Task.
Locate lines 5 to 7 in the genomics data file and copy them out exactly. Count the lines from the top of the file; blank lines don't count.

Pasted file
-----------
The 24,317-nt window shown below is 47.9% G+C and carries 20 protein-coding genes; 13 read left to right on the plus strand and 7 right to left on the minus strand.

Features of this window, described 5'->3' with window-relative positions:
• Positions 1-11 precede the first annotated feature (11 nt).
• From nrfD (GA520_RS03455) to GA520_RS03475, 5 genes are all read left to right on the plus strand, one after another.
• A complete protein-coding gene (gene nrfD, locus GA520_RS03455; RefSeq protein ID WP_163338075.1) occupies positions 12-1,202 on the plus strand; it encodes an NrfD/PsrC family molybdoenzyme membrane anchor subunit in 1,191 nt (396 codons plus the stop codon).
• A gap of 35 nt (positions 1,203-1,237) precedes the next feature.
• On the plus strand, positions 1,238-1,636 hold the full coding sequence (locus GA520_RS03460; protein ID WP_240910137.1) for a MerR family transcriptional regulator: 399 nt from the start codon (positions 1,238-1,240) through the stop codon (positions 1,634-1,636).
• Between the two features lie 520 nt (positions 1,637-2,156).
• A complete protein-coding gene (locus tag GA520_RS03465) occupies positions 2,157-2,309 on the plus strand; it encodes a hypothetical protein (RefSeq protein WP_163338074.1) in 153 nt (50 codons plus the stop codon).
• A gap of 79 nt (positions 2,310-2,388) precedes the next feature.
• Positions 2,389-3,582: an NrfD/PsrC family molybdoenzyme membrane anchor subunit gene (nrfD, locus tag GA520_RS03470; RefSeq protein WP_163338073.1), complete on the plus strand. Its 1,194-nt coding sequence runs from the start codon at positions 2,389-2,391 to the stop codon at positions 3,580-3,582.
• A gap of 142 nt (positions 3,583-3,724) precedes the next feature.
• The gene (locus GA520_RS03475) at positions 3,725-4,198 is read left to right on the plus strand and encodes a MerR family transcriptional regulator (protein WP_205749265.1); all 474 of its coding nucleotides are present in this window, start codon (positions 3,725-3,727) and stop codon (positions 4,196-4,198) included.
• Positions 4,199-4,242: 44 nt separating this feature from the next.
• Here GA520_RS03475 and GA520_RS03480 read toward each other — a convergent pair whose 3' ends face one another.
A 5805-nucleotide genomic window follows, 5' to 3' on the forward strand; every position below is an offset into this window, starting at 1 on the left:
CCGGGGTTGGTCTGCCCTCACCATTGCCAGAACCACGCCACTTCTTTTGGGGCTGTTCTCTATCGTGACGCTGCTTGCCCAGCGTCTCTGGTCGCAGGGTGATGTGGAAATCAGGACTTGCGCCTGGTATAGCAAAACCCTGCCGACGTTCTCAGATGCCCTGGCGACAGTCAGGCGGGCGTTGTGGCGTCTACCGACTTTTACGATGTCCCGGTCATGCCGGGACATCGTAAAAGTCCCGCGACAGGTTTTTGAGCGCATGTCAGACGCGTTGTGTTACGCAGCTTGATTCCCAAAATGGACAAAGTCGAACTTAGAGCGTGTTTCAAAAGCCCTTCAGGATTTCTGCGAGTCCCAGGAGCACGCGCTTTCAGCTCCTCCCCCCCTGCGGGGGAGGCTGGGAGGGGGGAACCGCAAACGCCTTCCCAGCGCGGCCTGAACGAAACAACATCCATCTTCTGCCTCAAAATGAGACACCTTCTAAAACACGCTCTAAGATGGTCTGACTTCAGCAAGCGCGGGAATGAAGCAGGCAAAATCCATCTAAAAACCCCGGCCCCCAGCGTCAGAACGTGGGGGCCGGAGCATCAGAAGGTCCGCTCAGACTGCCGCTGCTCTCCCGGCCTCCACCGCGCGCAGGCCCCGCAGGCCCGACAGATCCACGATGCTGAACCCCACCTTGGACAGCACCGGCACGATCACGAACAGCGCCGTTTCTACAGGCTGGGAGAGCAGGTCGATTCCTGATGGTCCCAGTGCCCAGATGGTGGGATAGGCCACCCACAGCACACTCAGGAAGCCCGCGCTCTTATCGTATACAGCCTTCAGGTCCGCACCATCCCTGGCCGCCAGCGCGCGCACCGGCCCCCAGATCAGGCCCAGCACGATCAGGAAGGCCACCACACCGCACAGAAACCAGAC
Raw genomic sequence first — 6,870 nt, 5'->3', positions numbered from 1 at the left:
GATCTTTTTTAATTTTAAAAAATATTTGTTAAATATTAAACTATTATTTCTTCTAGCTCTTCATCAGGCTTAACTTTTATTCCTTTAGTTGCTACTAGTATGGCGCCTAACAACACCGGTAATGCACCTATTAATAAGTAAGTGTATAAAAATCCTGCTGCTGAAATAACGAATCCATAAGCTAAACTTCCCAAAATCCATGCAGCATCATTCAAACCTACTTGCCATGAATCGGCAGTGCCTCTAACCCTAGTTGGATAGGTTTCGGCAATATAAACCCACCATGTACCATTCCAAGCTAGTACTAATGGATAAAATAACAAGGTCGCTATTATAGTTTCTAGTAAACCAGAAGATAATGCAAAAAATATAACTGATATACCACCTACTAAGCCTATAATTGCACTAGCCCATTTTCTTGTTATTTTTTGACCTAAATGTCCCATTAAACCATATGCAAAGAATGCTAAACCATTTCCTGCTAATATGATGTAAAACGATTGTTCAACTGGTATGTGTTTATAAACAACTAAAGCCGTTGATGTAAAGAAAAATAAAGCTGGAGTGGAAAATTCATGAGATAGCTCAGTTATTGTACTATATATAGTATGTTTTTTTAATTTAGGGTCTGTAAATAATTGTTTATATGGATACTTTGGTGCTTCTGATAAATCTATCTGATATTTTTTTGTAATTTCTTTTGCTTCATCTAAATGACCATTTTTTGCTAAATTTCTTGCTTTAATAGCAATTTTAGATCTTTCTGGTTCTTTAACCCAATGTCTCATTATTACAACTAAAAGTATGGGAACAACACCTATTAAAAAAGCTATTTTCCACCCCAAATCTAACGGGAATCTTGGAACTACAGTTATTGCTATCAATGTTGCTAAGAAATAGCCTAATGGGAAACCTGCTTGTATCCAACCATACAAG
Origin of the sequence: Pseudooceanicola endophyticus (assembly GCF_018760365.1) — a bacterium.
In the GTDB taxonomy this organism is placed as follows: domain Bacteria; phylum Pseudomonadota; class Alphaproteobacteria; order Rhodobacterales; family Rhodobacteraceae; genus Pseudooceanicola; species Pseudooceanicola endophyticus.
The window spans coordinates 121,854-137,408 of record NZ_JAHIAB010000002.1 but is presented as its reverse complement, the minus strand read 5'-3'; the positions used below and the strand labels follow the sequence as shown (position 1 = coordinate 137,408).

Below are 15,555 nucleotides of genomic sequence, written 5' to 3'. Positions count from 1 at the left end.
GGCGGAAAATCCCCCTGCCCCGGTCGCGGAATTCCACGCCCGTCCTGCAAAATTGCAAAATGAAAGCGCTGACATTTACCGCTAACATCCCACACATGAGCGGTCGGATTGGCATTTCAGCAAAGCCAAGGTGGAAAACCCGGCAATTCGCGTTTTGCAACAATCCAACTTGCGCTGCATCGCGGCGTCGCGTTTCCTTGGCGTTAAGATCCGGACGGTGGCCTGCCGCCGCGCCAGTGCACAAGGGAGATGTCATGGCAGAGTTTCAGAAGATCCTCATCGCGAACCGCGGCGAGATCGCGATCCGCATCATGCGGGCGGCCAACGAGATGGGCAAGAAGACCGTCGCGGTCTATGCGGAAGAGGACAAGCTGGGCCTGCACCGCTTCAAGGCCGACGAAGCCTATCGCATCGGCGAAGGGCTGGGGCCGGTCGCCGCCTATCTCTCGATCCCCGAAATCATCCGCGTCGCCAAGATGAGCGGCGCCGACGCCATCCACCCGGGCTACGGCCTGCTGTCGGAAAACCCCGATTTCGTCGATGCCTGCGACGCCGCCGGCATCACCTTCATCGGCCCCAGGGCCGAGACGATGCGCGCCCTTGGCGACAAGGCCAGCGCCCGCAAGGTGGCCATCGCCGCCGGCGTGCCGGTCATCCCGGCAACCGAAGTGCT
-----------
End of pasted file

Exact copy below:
• A complete protein-coding gene (gene nrfD, locus GA520_RS03455; RefSeq protein ID WP_163338075.1) occupies positions 12-1,202 on the plus strand; it encodes an NrfD/PsrC family molybdoenzyme membrane anchor subunit in 1,191 nt (396 codons plus the stop codon).
• A gap of 35 nt (positions 1,203-1,237) precedes the next feature.
• On the plus strand, positions 1,238-1,636 hold the full coding sequence (locus GA520_RS03460; protein ID WP_240910137.1) for a MerR family transcriptional regulator: 399 nt from the start codon (positions 1,238-1,240) through the stop codon (positions 1,634-1,636).